21. 21. Retention strategies in rural areas (1) <ul><li>Incentives </li></ul><ul><ul><li>Zambia, elsewhere </li></ul></ul><ul><ul><li>Incentives to reduce social and professional isolation including Internet/phone and expenses-paid trips into the city (Partners In Health) </li></ul></ul><ul><li>Hire certain health workers on contract with requirement that remain in rural area </li></ul><ul><ul><li>Clinton AIDS Initiative, Global Fund, and US government supporting Kenya government to hire unemployed nurses (and other HCWs) in Kenya to work on contract in rural areas, including 830 through US government support </li></ul></ul><ul><li>Improving basic health infrastructure </li></ul><ul><ul><li>Ondo State, Nigeria </li></ul></ul>
  22. 22. Retention strategies in rural areas (2) <ul><li>Community-based health workers </li></ul><ul><ul><li>Community Health Officers (2 years training) contributing to dramatic improvements in health in Ghana </li></ul></ul><ul><ul><li>One district: In 5 years or less, childhood immunization rate tripled, maternal and child mortality fell significantly, and rate of tuberculosis defaulters dropped from 73% to 0% </li></ul></ul><ul><li>Focus recruitment for health professional students in rural areas </li></ul><ul><ul><li>South Africa study found that students from rural areas 3-8 times more likely to return to practice in rural area </li></ul></ul><ul><li>Expose students to rural health care during training </li></ul><ul><ul><li>Moi University (Kenya) nursing students spend significant time in rural areas </li></ul></ul>
  23. 23. Financing the health workforce
  24. 24. Financing: Africa needs estimates <ul><li>World Health Organization: ~$10 per capita to train and pay new doctors/nurses/midwives, ~$20 per capita if include doubling salaries for retention </li></ul><ul><ul><li>Sub-Saharan Africa: $7.5 billion in 2010, $14.6 billion in 2015 at higher salaries </li></ul></ul><ul><li>Global Health Workforce Alliance Scaling Up Education & Training Task Force </li></ul><ul><ul><li>Education investments for 1.5 million new health workers: $26.4 billion over 10 years + infrastructure </li></ul></ul><ul><li>Combined estimate of US fair share for sub-Saharan Africa </li></ul><ul><ul><li>$1.8 billion in 2010 </li></ul></ul><ul><ul><li>$4.0 billion in 2015 </li></ul></ul>
  25. 25. Global attention
  26. 26. PEPFAR <ul><li>Already some health worker focus, with emphasis on task-shifting </li></ul><ul><li>PEPFAR reauthorization </li></ul><ul><ul><li>Train and support the retention of at least 140,000 new health professionals and paraprofessionals </li></ul></ul><ul><ul><li>Help countries achieve 2.3 doctors/nurses/midwives per 1,000 population and strengthen primary health care </li></ul></ul><ul><ul><li>Support national health strategy, advance safe working conditions, promote codes of conduct on ethical recruitment </li></ul></ul>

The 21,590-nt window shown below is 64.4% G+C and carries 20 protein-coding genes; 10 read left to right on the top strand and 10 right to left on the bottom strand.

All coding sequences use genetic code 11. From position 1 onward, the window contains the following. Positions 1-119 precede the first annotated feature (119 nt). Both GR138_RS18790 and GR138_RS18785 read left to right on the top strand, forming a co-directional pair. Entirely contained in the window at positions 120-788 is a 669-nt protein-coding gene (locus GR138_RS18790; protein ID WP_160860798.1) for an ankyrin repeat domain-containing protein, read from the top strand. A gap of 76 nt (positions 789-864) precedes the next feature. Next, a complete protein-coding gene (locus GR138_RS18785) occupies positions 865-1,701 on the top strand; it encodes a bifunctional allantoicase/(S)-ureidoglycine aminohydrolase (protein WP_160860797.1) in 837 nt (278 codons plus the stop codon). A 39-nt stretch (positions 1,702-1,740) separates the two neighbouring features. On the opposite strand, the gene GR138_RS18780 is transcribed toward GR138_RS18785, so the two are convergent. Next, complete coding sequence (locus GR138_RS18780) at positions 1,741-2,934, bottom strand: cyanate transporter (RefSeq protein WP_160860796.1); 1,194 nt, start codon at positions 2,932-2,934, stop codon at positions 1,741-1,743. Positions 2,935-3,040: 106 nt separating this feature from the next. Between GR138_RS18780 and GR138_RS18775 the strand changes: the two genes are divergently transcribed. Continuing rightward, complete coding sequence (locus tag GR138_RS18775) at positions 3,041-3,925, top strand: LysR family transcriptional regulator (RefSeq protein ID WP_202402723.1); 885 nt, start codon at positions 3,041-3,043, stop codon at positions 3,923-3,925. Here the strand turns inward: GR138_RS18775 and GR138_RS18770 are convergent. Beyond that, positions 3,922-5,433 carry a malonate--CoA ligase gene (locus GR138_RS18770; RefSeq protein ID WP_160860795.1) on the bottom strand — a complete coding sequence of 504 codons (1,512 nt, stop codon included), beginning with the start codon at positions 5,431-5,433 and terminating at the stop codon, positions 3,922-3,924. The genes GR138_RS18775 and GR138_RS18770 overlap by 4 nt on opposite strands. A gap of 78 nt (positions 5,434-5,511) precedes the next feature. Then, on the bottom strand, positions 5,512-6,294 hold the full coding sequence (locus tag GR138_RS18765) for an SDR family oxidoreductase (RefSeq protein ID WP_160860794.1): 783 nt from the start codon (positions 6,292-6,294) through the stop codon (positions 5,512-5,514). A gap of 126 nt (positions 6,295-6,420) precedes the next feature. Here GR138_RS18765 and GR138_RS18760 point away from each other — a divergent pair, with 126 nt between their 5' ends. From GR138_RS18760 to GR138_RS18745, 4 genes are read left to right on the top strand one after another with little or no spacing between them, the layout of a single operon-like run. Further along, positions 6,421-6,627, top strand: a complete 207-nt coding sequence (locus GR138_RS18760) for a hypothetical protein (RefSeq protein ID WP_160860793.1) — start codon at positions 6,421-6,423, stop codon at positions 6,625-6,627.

27. 27. G8 and Global Fund <ul><li>G8 (2008) </li></ul><ul><ul><li>Help countries achieve 2.3 health workers per 1,000 population </li></ul></ul><ul><ul><li>Support countries in developing robust health workforce plans </li></ul></ul><ul><li>Global Fund </li></ul><ul><ul><li>Round 8 (2008) included at least 25 successful proposals with significant health system strengthening elements, including expanding pre-service training, improving health worker retention, and incentivizing health workers to serve in rural areas </li></ul></ul>
  28. 28. You Can Help
  29. 29. In-district PEPFAR meetings on health workers <ul><li>Law sets stage, now need successful implementation </li></ul><ul><li>In-district meetings </li></ul><ul><ul><li>Appropriations!!! – Overall foreign aid, PEPFAR </li></ul></ul><ul><ul><li>Ensure that PEPFAR does train and retain at least 140,000 new health workers </li></ul></ul><ul><ul><li>Help countries develop and fully implement rights-based, needs-based health workforce strategies </li></ul></ul><ul><ul><li>Establish policy to enable (at the least) all health workers in PEPFAR-supported programs to have access to HIV and other health services and safe working conditions </li></ul></ul><ul><ul><ul><li>Train on respecting rights and dignity of all patients </li></ul></ul></ul><ul><li>Dear Colleague letters? </li></ul>
  30. 30. Health workforce legislation <ul><li>African Health Capacity Investment Act on 2007 </li></ul><ul><ul><li>Investments in health workforce and systems in sub-Saharan Africa </li></ul></ul><ul><ul><li>Senate and House progress, but overshadowed by PEPFAR </li></ul></ul><ul><li>Strong interest from Rep. Lee and others in re-introducing revised health workforce bill </li></ul><ul><li>We’ll need your help! </li></ul>
  31. 31. Health care and safety for health workers <ul><li>Right to access health care, right to safe working conditions </li></ul><ul><li>Improves retention </li></ul><ul><li>Petition to have PEPFAR establish policy ensuring health care and safety for all health workers in its programs </li></ul><ul><li>Material for endorsements: yours, friends and colleagues, professors, deans, organizations, universities </li></ul>